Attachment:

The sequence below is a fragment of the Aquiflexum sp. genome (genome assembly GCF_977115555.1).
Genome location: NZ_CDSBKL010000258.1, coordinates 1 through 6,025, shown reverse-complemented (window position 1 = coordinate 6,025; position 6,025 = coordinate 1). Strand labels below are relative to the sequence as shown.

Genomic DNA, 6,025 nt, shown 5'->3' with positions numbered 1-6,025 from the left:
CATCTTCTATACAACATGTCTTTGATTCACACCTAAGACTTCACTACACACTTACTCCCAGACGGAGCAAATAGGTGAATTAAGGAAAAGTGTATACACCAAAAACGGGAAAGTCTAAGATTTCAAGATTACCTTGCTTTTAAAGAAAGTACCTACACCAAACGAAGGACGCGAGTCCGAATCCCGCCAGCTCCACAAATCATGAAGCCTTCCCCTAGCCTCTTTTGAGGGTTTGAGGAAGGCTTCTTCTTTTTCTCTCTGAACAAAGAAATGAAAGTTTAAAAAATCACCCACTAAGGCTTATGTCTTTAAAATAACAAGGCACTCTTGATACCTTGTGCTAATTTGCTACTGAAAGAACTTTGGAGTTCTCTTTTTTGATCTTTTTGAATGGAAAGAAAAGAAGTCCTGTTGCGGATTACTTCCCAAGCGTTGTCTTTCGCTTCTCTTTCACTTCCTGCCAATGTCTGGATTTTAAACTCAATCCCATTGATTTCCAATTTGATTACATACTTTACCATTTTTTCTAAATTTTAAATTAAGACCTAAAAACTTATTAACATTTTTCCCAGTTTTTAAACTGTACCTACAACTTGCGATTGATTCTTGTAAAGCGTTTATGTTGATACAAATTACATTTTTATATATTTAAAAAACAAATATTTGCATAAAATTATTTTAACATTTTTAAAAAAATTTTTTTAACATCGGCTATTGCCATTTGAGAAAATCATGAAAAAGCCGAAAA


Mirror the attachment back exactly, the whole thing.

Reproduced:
The sequence below is a fragment of the Aquiflexum sp. genome (genome assembly GCF_977115555.1).
Genome location: NZ_CDSBKL010000258.1, coordinates 1 through 6,025, shown reverse-complemented (window position 1 = coordinate 6,025; position 6,025 = coordinate 1). Strand labels below are relative to the sequence as shown.

Genomic DNA, 6,025 nt, shown 5'->3' with positions numbered 1-6,025 from the left:
CATCTTCTATACAACATGTCTTTGATTCACACCTAAGACTTCACTACACACTTACTCCCAGACGGAGCAAATAGGTGAATTAAGGAAAAGTGTATACACCAAAAACGGGAAAGTCTAAGATTTCAAGATTACCTTGCTTTTAAAGAAAGTACCTACACCAAACGAAGGACGCGAGTCCGAATCCCGCCAGCTCCACAAATCATGAAGCCTTCCCCTAGCCTCTTTTGAGGGTTTGAGGAAGGCTTCTTCTTTTTCTCTCTGAACAAAGAAATGAAAGTTTAAAAAATCACCCACTAAGGCTTATGTCTTTAAAATAACAAGGCACTCTTGATACCTTGTGCTAATTTGCTACTGAAAGAACTTTGGAGTTCTCTTTTTTGATCTTTTTGAATGGAAAGAAAAGAAGTCCTGTTGCGGATTACTTCCCAAGCGTTGTCTTTCGCTTCTCTTTCACTTCCTGCCAATGTCTGGATTTTAAACTCAATCCCATTGATTTCCAATTTGATTACATACTTTACCATTTTTTCTAAATTTTAAATTAAGACCTAAAAACTTATTAACATTTTTCCCAGTTTTTAAACTGTACCTACAACTTGCGATTGATTCTTGTAAAGCGTTTATGTTGATACAAATTACATTTTTATATATTTAAAAAACAAATATTTGCATAAAATTATTTTAACATTTTTAAAAAAATTTTTTTAACATCGGCTATTGCCATTTGAGAAAATCATGAAAAAGCCGAAAA